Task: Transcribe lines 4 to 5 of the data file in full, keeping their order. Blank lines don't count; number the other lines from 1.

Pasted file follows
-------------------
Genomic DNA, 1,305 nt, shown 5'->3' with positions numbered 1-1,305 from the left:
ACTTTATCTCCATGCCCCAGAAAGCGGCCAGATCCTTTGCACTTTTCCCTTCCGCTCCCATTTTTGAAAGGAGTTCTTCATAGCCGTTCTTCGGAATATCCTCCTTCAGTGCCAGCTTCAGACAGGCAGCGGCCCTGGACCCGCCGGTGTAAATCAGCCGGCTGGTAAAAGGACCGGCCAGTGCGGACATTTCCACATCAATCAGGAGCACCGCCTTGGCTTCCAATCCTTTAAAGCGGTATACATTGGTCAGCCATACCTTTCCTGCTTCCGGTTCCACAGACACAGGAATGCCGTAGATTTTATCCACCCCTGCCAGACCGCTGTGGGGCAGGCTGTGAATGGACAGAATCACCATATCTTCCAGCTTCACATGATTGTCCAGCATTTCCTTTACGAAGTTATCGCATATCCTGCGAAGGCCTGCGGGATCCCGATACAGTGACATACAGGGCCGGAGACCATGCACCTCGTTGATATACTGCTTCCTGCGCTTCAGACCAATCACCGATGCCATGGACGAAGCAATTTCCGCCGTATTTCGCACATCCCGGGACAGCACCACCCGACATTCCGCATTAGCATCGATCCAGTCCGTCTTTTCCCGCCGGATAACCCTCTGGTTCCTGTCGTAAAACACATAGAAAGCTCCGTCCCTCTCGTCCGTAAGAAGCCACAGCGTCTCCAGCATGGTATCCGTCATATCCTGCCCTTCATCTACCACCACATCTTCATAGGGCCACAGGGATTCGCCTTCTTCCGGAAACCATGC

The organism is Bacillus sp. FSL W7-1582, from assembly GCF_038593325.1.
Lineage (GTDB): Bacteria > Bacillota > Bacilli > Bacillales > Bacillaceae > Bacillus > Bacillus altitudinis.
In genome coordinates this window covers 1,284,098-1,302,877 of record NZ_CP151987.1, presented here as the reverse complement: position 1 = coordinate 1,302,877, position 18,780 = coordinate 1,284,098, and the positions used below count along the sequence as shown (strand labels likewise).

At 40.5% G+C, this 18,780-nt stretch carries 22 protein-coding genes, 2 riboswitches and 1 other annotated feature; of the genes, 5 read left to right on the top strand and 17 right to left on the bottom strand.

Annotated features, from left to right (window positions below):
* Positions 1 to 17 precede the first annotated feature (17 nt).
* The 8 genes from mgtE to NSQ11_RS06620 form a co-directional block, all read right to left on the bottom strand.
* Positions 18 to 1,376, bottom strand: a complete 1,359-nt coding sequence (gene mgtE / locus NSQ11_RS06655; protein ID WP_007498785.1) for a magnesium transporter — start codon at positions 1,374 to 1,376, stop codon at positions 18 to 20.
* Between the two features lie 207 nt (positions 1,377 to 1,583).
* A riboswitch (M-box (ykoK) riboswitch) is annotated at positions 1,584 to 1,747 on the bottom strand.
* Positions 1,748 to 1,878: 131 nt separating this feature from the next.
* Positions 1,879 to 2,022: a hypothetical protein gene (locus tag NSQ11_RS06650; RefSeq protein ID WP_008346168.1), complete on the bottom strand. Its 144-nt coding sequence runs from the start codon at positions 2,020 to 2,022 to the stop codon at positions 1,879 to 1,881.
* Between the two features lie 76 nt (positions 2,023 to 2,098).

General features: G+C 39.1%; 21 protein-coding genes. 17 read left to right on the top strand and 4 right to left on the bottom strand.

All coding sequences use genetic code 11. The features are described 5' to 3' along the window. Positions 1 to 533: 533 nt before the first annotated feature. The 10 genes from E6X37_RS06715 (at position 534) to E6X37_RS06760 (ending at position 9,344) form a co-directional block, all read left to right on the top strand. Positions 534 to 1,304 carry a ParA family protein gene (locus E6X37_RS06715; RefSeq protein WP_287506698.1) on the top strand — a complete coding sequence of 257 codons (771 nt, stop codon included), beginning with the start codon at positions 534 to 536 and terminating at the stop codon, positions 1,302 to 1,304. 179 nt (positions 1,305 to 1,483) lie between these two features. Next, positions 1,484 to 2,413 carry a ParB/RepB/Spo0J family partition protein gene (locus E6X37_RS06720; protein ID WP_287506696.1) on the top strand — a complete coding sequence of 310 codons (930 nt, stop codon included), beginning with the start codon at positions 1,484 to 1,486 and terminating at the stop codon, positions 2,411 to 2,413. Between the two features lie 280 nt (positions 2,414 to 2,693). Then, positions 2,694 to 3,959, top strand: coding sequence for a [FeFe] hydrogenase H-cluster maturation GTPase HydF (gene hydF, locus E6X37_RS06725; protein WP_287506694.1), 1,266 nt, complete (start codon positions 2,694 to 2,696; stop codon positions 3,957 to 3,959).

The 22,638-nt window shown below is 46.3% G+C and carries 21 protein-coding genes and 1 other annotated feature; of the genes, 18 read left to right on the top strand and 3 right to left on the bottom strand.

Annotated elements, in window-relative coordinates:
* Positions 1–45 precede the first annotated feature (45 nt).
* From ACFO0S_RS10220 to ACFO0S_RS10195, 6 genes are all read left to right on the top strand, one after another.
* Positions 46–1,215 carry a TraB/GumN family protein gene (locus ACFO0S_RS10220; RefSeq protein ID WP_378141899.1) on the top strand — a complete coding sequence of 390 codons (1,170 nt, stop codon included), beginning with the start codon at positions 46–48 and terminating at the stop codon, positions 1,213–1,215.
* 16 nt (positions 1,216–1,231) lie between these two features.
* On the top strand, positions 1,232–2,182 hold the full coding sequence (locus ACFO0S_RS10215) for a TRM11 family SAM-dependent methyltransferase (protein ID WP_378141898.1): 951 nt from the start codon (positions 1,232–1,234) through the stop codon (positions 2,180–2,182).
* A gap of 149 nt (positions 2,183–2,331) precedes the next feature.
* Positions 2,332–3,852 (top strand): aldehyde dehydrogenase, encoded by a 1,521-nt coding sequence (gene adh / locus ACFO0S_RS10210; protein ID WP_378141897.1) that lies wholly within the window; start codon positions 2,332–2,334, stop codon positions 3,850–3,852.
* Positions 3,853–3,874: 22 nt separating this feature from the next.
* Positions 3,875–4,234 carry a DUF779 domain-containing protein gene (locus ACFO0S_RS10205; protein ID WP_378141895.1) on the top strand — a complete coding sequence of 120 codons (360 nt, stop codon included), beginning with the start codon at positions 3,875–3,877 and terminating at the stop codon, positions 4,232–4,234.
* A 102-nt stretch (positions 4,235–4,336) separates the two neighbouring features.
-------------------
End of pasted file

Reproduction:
Lineage (GTDB): Bacteria > Bacillota > Bacilli > Bacillales > Bacillaceae > Bacillus > Bacillus altitudinis.
In genome coordinates this window covers 1,284,098-1,302,877 of record NZ_CP151987.1, presented here as the reverse complement: position 1 = coordinate 1,302,877, position 18,780 = coordinate 1,284,098, and the positions used below count along the sequence as shown (strand labels likewise).